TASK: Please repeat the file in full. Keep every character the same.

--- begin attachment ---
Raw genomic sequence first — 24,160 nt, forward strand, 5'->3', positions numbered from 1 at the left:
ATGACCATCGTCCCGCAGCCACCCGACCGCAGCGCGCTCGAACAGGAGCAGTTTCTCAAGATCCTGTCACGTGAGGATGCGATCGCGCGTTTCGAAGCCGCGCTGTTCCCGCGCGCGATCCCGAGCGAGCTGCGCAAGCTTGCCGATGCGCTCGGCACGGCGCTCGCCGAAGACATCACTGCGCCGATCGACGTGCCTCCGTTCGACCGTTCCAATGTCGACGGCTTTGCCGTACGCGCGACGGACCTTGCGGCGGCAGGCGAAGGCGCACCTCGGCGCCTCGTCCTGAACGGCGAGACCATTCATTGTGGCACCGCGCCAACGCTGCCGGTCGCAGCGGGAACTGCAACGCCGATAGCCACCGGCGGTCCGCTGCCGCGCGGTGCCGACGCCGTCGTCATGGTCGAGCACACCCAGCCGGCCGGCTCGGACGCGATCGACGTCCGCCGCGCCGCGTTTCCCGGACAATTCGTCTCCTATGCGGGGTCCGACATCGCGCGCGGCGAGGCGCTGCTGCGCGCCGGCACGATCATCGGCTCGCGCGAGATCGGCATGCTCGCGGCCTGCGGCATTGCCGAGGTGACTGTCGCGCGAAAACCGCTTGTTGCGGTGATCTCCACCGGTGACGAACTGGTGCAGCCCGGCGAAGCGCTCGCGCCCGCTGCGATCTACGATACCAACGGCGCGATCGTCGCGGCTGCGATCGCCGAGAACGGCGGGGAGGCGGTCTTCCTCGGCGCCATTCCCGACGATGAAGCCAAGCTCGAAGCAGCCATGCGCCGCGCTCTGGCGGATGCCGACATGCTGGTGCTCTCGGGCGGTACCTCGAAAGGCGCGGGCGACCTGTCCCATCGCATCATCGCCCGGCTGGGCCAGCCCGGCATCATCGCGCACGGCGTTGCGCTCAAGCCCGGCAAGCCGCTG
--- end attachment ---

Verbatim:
Raw genomic sequence first — 24,160 nt, forward strand, 5'->3', positions numbered from 1 at the left:
ATGACCATCGTCCCGCAGCCACCCGACCGCAGCGCGCTCGAACAGGAGCAGTTTCTCAAGATCCTGTCACGTGAGGATGCGATCGCGCGTTTCGAAGCCGCGCTGTTCCCGCGCGCGATCCCGAGCGAGCTGCGCAAGCTTGCCGATGCGCTCGGCACGGCGCTCGCCGAAGACATCACTGCGCCGATCGACGTGCCTCCGTTCGACCGTTCCAATGTCGACGGCTTTGCCGTACGCGCGACGGACCTTGCGGCGGCAGGCGAAGGCGCACCTCGGCGCCTCGTCCTGAACGGCGAGACCATTCATTGTGGCACCGCGCCAACGCTGCCGGTCGCAGCGGGAACTGCAACGCCGATAGCCACCGGCGGTCCGCTGCCGCGCGGTGCCGACGCCGTCGTCATGGTCGAGCACACCCAGCCGGCCGGCTCGGACGCGATCGACGTCCGCCGCGCCGCGTTTCCCGGACAATTCGTCTCCTATGCGGGGTCCGACATCGCGCGCGGCGAGGCGCTGCTGCGCGCCGGCACGATCATCGGCTCGCGCGAGATCGGCATGCTCGCGGCCTGCGGCATTGCCGAGGTGACTGTCGCGCGAAAACCGCTTGTTGCGGTGATCTCCACCGGTGACGAACTGGTGCAGCCCGGCGAAGCGCTCGCGCCCGCTGCGATCTACGATACCAACGGCGCGATCGTCGCGGCTGCGATCGCCGAGAACGGCGGGGAGGCGGTCTTCCTCGGCGCCATTCCCGACGATGAAGCCAAGCTCGAAGCAGCCATGCGCCGCGCTCTGGCGGATGCCGACATGCTGGTGCTCTCGGGCGGTACCTCGAAAGGCGCGGGCGACCTGTCCCATCGCATCATCGCCCGGCTGGGCCAGCCCGGCATCATCGCGCACGGCGTTGCGCTCAAGCCCGGCAAGCCGCTG